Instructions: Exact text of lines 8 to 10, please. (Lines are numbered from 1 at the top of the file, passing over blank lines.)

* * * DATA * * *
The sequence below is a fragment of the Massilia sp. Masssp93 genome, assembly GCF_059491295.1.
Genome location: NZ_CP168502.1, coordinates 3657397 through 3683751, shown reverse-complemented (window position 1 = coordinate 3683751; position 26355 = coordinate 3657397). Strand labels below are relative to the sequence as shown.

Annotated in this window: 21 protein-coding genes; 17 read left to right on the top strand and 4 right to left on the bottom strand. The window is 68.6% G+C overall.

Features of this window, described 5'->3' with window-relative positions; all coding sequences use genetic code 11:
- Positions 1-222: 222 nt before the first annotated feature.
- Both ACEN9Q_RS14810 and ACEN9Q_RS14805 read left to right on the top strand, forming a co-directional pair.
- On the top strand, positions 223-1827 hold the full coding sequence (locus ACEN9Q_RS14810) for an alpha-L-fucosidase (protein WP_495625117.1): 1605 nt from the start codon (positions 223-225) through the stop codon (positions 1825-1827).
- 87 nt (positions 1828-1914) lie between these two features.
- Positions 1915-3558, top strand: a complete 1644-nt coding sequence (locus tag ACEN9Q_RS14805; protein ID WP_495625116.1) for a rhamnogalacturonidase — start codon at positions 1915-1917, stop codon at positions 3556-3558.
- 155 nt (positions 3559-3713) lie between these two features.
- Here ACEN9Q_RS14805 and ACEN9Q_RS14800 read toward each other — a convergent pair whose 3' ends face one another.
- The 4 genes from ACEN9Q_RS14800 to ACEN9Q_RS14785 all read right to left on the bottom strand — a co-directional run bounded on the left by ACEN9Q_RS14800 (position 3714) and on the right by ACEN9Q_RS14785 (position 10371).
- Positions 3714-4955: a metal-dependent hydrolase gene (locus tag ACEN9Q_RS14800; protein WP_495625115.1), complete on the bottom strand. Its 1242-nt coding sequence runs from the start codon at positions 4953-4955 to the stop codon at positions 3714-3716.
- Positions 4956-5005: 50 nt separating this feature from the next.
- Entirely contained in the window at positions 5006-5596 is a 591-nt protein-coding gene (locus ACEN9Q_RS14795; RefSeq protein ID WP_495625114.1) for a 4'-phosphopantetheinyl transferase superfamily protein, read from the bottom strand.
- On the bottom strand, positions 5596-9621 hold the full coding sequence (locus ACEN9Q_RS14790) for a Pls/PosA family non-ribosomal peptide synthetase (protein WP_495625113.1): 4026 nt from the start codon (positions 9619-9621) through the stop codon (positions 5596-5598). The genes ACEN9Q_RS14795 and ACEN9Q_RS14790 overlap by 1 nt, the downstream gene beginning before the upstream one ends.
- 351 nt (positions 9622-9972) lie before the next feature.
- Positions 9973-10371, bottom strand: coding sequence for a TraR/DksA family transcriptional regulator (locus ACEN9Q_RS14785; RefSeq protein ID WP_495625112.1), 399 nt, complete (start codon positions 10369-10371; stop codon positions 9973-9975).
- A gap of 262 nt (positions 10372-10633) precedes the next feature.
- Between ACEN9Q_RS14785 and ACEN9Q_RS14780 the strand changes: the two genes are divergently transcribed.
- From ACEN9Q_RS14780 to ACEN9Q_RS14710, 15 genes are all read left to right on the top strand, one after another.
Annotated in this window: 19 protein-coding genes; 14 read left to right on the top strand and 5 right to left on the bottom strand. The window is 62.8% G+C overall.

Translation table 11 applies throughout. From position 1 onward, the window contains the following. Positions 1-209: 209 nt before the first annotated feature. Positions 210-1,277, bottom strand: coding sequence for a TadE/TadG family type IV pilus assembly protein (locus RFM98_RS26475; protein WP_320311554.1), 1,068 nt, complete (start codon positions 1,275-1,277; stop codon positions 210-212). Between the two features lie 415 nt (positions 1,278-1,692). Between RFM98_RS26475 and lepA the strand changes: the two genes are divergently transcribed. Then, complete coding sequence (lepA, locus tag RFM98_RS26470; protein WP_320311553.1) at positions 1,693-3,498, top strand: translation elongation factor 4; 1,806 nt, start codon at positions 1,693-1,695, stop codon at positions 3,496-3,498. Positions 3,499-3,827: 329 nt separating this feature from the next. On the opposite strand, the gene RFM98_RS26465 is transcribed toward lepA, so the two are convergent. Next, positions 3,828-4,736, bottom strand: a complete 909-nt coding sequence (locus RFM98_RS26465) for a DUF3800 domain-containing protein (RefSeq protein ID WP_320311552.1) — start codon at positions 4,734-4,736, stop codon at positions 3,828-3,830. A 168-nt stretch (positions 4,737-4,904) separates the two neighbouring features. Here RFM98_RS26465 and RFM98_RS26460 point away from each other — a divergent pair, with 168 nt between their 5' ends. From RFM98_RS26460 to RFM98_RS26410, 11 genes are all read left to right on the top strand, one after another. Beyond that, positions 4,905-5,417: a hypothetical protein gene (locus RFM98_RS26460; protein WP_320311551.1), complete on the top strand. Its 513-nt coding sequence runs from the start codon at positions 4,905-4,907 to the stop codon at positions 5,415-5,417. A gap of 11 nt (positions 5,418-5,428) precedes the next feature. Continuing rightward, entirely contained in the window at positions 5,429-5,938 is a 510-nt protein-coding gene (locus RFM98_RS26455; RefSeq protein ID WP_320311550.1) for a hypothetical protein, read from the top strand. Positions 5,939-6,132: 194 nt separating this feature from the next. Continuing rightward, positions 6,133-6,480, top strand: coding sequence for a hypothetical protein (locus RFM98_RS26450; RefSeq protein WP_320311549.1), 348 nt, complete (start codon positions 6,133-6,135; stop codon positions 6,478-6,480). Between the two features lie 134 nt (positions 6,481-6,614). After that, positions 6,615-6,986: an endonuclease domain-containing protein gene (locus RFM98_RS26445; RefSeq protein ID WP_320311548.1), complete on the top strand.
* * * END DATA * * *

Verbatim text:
- 87 nt (positions 1828-1914) lie between these two features.
- Positions 1915-3558, top strand: a complete 1644-nt coding sequence (locus tag ACEN9Q_RS14805; protein ID WP_495625116.1) for a rhamnogalacturonidase — start codon at positions 1915-1917, stop codon at positions 3556-3558.
- 155 nt (positions 3559-3713) lie between these two features.